The truth is that Angela Merkel has managed to keep the various souls of her party together for a long time. After the announcement that she would no longer be competing for a new government, the party’s internal cohesion came up short, the various political currents regained strength and the divisions in the leadership have become apparent, as has the vagueness of its policies. For this reason, the polls, for what they’re worth, show the voting intentions for the CDU/CSU at a disastrous 20% today, by far the worst result in its entire history.
In the aftermath of the vote, all options seem possible. The flags of the various possible coalitions are being brandished indulgently: Jamaica, Germany, Kenya, Red-red-green, traffic light, black-green and other kaleidoscopic constellations. If on September 26th, the polls were to show that it was impossible to form a coalition of two parties to gain a majority in the Bundestag, and it would therefore be necessary to enter laborious negotiations to form a three party coalition, we would undoubtedly find ourselves faced with an unprecedented outcome for Germany and one of dubious effectiveness. Even for those who are masters in the art of compromise, if two-party coalitions are already challenging , three-party coalitions can become too narrow a cage for everyone. Will Germany start resembling Holland?
However, beyond all the questions raised on the eve of the vote and the thickening clouds looming over German politics, there is a glimmer of hope. All the political forces actually in the running to form a new German government identify with the European integration project and consider the transatlantic relationship essential. It is only the extreme right (AfD) and the radical left (Linke) who do not share, albeit with different nuances, these two priorities. That is also why, judging by the polls and by the country’s underlying mood, both will continue to remain on the fringes of the field, failing to come into play at the federal level over the next four years. Germans love technological innovation, but remain wary of political novelties, when in reality they hold very little that is new and much that is old.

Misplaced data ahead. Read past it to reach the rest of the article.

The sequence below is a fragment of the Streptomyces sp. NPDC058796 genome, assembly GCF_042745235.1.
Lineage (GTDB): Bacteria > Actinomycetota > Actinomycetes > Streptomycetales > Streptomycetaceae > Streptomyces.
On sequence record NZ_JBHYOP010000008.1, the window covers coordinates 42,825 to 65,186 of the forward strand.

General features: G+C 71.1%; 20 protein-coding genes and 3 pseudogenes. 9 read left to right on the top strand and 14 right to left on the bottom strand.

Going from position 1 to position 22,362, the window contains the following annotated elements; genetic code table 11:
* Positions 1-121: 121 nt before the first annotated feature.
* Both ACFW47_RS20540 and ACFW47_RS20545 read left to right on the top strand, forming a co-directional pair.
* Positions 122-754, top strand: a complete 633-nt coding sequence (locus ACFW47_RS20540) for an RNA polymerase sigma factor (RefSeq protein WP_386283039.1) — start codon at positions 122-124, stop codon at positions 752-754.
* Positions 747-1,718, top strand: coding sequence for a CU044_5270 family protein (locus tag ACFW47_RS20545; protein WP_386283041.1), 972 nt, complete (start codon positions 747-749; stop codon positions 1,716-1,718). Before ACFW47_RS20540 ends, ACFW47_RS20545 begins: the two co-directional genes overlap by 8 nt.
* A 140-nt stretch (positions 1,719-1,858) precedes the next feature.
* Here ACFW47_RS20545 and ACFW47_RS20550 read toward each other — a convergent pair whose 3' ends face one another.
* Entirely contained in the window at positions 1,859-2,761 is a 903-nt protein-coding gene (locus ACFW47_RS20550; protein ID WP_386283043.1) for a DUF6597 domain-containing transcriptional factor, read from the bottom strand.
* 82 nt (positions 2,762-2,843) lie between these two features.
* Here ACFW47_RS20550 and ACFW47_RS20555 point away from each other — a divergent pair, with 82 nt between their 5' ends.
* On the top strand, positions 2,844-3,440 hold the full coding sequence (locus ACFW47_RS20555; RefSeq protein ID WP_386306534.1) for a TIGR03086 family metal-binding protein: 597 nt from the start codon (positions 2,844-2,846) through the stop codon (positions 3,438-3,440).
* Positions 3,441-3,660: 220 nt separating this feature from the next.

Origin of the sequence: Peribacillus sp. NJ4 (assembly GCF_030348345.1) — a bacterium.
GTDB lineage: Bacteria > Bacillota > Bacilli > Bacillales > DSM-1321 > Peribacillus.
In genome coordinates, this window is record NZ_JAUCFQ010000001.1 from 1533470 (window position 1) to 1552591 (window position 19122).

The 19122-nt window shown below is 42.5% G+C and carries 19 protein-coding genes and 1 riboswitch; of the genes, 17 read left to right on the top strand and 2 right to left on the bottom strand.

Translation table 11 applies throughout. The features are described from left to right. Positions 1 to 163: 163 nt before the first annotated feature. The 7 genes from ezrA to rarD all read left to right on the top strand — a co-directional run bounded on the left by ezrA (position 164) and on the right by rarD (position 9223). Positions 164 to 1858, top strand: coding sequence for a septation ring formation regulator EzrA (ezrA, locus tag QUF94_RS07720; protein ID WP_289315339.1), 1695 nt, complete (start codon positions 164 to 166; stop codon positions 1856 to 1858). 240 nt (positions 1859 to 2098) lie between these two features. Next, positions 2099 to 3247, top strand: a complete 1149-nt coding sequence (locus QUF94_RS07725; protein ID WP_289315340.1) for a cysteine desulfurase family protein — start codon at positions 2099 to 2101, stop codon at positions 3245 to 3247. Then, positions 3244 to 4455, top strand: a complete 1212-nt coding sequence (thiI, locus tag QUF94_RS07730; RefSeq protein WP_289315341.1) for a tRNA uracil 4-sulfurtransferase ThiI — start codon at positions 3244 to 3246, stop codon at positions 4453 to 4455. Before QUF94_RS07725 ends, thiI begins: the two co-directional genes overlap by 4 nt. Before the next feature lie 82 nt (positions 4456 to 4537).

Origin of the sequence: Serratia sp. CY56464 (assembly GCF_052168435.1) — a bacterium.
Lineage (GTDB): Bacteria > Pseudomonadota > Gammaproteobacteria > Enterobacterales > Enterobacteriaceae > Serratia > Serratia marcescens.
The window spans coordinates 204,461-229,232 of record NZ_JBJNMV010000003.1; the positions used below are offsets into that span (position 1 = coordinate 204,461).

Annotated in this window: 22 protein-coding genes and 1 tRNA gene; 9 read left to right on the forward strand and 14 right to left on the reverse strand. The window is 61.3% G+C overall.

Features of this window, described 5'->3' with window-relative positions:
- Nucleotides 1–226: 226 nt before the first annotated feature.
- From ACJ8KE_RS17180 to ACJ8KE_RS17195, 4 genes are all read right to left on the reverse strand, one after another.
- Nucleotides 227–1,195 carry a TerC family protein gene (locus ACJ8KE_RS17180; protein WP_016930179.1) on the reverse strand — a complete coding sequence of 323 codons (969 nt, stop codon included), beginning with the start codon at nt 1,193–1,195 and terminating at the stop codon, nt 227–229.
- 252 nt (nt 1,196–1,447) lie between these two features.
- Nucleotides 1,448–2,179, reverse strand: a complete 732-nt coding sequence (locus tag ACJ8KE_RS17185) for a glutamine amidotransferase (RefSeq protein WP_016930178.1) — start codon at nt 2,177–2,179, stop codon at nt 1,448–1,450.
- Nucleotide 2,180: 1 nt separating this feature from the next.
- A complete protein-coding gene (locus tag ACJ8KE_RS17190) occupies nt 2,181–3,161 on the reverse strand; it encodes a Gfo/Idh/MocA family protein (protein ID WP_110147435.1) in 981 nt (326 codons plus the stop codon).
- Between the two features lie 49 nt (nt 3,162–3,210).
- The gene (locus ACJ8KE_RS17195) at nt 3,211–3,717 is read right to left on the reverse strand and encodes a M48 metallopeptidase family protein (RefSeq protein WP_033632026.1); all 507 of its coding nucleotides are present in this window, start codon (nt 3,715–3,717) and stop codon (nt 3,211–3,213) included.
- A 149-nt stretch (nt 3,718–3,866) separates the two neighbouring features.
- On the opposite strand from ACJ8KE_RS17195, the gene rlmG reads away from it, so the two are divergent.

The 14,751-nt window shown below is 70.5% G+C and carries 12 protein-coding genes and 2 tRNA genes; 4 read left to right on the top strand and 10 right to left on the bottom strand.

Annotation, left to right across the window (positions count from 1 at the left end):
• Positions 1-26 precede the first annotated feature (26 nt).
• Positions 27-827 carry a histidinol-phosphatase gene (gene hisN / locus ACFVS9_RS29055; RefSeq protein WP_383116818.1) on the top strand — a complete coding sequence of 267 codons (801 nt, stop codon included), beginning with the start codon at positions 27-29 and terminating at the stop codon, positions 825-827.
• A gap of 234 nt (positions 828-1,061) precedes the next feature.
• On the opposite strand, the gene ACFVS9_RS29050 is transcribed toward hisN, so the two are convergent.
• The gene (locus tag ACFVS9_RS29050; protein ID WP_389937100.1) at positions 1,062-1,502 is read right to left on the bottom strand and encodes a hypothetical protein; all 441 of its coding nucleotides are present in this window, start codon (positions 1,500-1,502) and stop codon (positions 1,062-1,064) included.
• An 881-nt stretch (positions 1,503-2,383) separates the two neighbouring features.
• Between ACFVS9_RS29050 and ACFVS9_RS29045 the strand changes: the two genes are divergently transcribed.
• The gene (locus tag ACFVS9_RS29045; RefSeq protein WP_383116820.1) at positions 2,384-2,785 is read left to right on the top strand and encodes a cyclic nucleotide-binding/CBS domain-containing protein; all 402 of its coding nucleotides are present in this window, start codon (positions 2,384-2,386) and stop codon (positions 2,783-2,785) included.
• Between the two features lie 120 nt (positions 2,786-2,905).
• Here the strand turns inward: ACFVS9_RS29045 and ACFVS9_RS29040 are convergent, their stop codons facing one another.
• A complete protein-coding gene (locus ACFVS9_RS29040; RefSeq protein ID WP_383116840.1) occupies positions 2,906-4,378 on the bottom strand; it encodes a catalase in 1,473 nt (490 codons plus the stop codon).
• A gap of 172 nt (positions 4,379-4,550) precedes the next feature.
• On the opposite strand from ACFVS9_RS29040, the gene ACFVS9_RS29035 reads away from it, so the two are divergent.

All European countries are looking closely at the outcome of the elections in Germany and its future government. It is logical that Italy, which has a privileged partner in Germany, should be in the front row among those most interested in the post-Merkel era. It is not only the strong economic and commercial integration that is a solid basis for bilateral relations. There are still considerable convergences and promising synergies between the two countries in the political field. Among other things, Italy shares with Germany a constructive approach to multilateralism, commitment to the goals of the global agenda, priority for the Mediterranean and attention to Africa. We certainly cannot be indifferent to Berlin's orientation on these issues, neither today nor tomorrow. The Italian government and Parliament are already well aware of how essential dialogue and collaboration with Germany is in the European framework, even when it comes to smoothing things over or avoiding misunderstandings. Whoever succeeds Angela Merkel will be an interlocutor of primary importance for Italy, regardless of the colour of the next coalition. Basic interests change much less quickly than leaders: a well-known concept, but one that is worth remembering.